You can tell the days are getting short in Juneau when you read My Turns titled, "Why Try? It may be Hopeless." (Nov. 27) Yikes. Somebody plug in the Seasonal Affect Disorder lights.
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Don't misunderstand me: I get the point of Turning the Tides. The growing use and improper disposal of plastics throughout the world is indeed fouling our oceans and is a threat to fish, wildlife and the public. It's an enormous problem.
But people are doing something about it. Working with the commercial fishing industry, tribal and recreational groups, and with funding from National Oceanic and Atmospheric Administration and others, the industry-sponsored Marine Conservation Alliance Foundation removed 150 tons of plastic debris from Alaska's shoreline this year.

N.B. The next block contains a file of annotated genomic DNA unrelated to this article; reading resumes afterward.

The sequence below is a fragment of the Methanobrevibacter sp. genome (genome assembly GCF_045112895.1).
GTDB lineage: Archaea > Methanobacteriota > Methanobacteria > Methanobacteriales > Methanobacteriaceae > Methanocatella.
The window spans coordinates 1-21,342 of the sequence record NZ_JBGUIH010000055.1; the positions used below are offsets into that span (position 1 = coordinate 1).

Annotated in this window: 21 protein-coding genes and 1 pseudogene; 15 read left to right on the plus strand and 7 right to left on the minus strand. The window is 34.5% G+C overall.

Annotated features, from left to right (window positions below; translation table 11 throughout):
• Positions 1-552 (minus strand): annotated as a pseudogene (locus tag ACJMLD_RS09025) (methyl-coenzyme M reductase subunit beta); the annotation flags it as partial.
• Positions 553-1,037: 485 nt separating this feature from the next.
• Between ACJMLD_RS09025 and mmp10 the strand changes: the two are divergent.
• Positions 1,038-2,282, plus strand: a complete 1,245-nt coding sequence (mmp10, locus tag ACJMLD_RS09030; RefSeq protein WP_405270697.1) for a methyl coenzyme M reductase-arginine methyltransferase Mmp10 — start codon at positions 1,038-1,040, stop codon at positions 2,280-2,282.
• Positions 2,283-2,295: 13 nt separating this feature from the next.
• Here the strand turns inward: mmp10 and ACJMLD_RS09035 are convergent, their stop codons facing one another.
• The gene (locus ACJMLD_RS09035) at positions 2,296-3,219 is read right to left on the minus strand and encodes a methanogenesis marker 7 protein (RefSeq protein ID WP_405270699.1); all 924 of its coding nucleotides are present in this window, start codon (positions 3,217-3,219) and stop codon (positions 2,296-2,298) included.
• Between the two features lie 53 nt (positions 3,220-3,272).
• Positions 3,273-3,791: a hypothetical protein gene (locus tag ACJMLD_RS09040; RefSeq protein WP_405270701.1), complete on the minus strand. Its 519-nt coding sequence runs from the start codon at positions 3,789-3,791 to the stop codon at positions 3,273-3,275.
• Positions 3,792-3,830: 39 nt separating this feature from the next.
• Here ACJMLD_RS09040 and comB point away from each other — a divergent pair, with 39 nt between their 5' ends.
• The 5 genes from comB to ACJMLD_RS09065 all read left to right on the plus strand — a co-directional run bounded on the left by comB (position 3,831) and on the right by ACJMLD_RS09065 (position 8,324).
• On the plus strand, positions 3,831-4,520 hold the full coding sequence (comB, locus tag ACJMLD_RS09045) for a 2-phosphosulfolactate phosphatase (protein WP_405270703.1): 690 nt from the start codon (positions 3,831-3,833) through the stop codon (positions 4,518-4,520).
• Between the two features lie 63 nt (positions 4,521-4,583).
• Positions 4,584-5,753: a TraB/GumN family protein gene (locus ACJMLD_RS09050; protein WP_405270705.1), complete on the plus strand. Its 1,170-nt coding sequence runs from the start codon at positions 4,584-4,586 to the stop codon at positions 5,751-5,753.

We're working on curriculum to educate fishermen and school kids about the problem and what they can do to stop debris at its source. We're investigating options to recycle plastic debris and even convert it to energy.
Here in Juneau, more and more people are recycling and using cloth shopping bags instead of plastic. There's increasing attention - and funding - from the public and private sectors to tackle this problem.
The amount of trash collected during September's coastal cleanup in Juneau quadrupled this year thanks to many volunteers and the work of Turning the Tides, the Juneau Watershed Partnership, the Alaskan Brewing Co., the MCA Foundation and others.
Does more need to be done? You bet. The problem of plastics in the marine environment is as big as the ocean itself.
But rather than dwell on the hopelessness of a Herculean task, I hope Juneau residents understand that every small step they take to reduce, reuse and recycle does make a difference.
With more and more people taking the problem of plastics in our environment seriously, I think there's reason for hope - even in the darkest days of November.
Marine debris coordinator, Marine Conservation Alliance Foundation
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